As the main components of the gut mechanical barrier, the intestinal epithelial cells are mainly accountable for regulating intestinal integrity and permeability. Concerning the apoptosis of intestinal epithelial cells, the current study indicated that dietary EPS mitigated HS-induced apoptosis of ileum and jejunum in broilers. Similar to our findings, Liang et al. [36] and Li et al. [37] also reported that the polysaccharides extracted from the edible mushroom Ganoderma lucidum could reduce the apoptosis caused by toxins in mice and intestinal epithelial cell lines. According to Ajala et al. [38], H2O2-caused intestinal epithelial cell apoptosis could be ameliorated by red alga Gelidium spinosum polysaccharides, and the above two plant polysaccharides and EPS have similar monosaccharides composition and molecular weight. They stated that this beneficial effect was partially attributed to the elevated SOD activity and antioxidant function of natural polysaccharides. However, there are few available studies regarding the effects of EPS on intestinal apoptosis in broilers, especially under HS conditions. Therefore, additional investigations are required to illustrate the specific mechanisms.

Intestinal tight junction function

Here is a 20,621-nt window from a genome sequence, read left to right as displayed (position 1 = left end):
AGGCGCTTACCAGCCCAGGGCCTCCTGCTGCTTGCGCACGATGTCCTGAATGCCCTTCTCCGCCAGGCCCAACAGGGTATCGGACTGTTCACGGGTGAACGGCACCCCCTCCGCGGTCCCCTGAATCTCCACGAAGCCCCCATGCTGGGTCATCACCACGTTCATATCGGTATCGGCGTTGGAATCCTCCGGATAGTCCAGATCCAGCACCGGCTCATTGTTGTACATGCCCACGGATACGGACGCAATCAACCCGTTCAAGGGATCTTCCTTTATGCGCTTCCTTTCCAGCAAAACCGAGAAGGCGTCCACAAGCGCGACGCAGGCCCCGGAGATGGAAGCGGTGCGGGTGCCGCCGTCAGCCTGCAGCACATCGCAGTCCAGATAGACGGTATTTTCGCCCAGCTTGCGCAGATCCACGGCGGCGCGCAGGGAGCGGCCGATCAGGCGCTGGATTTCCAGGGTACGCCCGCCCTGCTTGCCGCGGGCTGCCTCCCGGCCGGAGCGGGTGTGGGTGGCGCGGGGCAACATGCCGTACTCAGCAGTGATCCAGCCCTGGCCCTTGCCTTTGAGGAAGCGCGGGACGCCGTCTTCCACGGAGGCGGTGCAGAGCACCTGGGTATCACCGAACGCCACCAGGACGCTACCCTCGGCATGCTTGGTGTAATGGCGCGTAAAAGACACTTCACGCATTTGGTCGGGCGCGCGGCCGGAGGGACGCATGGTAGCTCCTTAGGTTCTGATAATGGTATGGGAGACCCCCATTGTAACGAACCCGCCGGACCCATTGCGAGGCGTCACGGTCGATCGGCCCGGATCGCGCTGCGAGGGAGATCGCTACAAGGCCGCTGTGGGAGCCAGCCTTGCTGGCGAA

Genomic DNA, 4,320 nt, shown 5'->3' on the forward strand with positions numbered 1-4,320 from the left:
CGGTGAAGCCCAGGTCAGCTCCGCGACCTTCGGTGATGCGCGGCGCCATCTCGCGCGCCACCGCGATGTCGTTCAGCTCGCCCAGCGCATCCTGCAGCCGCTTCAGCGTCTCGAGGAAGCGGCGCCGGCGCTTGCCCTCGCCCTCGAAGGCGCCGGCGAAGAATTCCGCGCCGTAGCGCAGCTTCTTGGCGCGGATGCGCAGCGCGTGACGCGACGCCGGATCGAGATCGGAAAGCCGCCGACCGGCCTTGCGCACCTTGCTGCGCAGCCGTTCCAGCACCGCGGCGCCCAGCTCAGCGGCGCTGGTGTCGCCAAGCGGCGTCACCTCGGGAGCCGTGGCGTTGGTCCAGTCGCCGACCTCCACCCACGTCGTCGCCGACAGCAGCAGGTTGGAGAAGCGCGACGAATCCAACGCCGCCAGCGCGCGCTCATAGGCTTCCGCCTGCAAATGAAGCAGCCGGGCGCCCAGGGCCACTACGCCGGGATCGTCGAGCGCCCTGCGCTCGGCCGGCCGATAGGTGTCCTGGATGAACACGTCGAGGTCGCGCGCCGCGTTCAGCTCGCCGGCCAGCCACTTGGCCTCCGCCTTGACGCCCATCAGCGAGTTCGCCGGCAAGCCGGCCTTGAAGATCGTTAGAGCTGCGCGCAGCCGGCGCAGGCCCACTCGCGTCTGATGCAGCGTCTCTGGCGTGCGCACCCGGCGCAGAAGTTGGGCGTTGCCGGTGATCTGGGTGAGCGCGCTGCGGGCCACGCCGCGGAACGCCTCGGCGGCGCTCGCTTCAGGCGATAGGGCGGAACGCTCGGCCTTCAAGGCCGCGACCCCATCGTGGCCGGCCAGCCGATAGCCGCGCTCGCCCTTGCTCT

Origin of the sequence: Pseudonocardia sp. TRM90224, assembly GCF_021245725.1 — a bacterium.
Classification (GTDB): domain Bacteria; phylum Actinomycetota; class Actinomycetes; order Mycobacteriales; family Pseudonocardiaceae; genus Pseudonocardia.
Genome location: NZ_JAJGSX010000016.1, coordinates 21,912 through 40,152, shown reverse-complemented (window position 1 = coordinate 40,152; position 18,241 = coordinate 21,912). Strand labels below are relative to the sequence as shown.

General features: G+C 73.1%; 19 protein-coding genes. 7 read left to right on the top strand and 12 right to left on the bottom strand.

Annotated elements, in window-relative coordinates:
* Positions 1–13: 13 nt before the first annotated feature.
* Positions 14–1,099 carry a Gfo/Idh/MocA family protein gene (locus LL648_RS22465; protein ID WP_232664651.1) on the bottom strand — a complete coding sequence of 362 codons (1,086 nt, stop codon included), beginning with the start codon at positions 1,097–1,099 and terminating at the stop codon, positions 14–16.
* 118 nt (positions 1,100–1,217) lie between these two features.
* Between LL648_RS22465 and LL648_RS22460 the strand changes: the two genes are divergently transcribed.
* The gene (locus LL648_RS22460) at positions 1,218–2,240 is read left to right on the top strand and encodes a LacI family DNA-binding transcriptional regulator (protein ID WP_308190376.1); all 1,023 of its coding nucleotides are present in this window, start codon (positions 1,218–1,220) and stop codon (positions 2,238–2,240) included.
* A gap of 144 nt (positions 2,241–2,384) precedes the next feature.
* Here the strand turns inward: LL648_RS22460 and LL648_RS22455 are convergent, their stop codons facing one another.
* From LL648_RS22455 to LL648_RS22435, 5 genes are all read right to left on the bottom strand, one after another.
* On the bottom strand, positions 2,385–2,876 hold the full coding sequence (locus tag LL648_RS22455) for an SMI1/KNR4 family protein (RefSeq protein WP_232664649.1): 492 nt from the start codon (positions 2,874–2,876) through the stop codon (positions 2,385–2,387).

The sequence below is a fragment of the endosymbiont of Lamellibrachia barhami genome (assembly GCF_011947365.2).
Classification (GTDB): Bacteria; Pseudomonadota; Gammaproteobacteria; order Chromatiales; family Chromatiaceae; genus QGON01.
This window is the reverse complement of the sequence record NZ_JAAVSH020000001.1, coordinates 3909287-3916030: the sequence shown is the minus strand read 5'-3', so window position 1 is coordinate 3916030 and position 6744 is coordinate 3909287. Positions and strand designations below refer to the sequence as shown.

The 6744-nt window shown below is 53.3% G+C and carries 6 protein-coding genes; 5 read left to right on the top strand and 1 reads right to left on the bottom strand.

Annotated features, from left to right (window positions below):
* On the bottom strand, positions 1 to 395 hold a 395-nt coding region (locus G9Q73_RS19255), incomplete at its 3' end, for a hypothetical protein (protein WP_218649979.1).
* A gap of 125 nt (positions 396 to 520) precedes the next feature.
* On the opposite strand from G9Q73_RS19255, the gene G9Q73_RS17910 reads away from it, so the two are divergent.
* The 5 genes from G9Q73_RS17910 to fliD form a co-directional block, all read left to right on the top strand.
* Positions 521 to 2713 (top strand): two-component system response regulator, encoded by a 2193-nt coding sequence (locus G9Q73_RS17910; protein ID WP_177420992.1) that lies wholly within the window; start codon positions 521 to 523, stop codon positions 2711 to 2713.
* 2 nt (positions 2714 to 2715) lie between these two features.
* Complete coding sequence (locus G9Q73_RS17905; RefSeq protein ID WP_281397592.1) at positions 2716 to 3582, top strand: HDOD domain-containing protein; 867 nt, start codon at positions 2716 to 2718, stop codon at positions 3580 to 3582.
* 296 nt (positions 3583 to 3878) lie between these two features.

Moreover, the paracellular permeability of intestinal epithelial cells depends on tight junction proteins. Nevertheless, the expression of tight junction proteins is vulnerable to external stressors, such as HS [25]. Numerous studies have demonstrated that HS reduced the expression of intestinal tight junction proteins, including Zonula occludens (ZOs), Occludin, and Claudins [39,40,41]. Consistent with relevant research, heat-stressed broilers showed a lower gene and protein expression level of jejunal Occludin and ZO-1 in this study. Interestingly, dietary EPS promoted Occludin and ZO-1 expression in the jejunal mucosa of broilers under HS, as characterized by mRNA, immunofluorescence, and Western blot. In agreement, EPS has been reported to enhance the expression of Occludin in the jejunal mucosa of broilers [10]. Liu et al. [13] found that dietary seaweed polysaccharides improved the duodenal Occludin and ZO-1 expression in broilers during HS. Natural polysaccharides from other medicinal plants also exhibit the ability to alleviate the decrease in intestinal tight junction proteins expression induced by HS in broilers [24, 42, 43].